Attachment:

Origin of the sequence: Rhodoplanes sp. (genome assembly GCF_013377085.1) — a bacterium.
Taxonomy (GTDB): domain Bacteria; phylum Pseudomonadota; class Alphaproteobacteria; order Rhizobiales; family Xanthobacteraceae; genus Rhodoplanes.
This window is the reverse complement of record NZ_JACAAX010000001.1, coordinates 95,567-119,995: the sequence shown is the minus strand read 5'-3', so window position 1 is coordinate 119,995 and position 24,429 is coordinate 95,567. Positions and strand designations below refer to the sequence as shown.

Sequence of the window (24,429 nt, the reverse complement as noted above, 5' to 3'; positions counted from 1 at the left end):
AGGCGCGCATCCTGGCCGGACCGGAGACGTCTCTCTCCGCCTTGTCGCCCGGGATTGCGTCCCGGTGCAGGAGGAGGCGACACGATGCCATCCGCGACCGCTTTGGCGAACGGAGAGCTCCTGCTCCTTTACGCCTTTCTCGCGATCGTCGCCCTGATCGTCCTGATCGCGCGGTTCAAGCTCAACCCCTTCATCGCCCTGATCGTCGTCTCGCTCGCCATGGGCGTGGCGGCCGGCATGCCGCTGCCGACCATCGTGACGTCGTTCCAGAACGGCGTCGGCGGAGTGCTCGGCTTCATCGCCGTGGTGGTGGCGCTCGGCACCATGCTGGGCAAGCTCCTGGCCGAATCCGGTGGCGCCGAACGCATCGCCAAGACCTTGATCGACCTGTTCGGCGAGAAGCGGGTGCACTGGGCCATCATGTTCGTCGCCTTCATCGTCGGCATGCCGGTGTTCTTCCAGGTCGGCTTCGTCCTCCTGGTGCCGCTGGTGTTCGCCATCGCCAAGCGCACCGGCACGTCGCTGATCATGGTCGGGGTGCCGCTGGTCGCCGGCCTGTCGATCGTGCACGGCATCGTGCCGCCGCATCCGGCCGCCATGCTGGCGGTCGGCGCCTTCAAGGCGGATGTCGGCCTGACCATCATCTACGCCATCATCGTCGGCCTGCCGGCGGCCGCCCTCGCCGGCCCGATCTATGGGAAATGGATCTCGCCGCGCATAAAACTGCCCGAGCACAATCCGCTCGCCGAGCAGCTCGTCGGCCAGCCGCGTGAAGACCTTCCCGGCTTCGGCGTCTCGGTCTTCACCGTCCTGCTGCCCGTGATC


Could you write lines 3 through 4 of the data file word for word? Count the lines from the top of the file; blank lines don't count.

This window is the reverse complement of record NZ_JACAAX010000001.1, coordinates 95,567-119,995: the sequence shown is the minus strand read 5'-3', so window position 1 is coordinate 119,995 and position 24,429 is coordinate 95,567. Positions and strand designations below refer to the sequence as shown.

Sequence of the window (24,429 nt, the reverse complement as noted above, 5' to 3'; positions counted from 1 at the left end):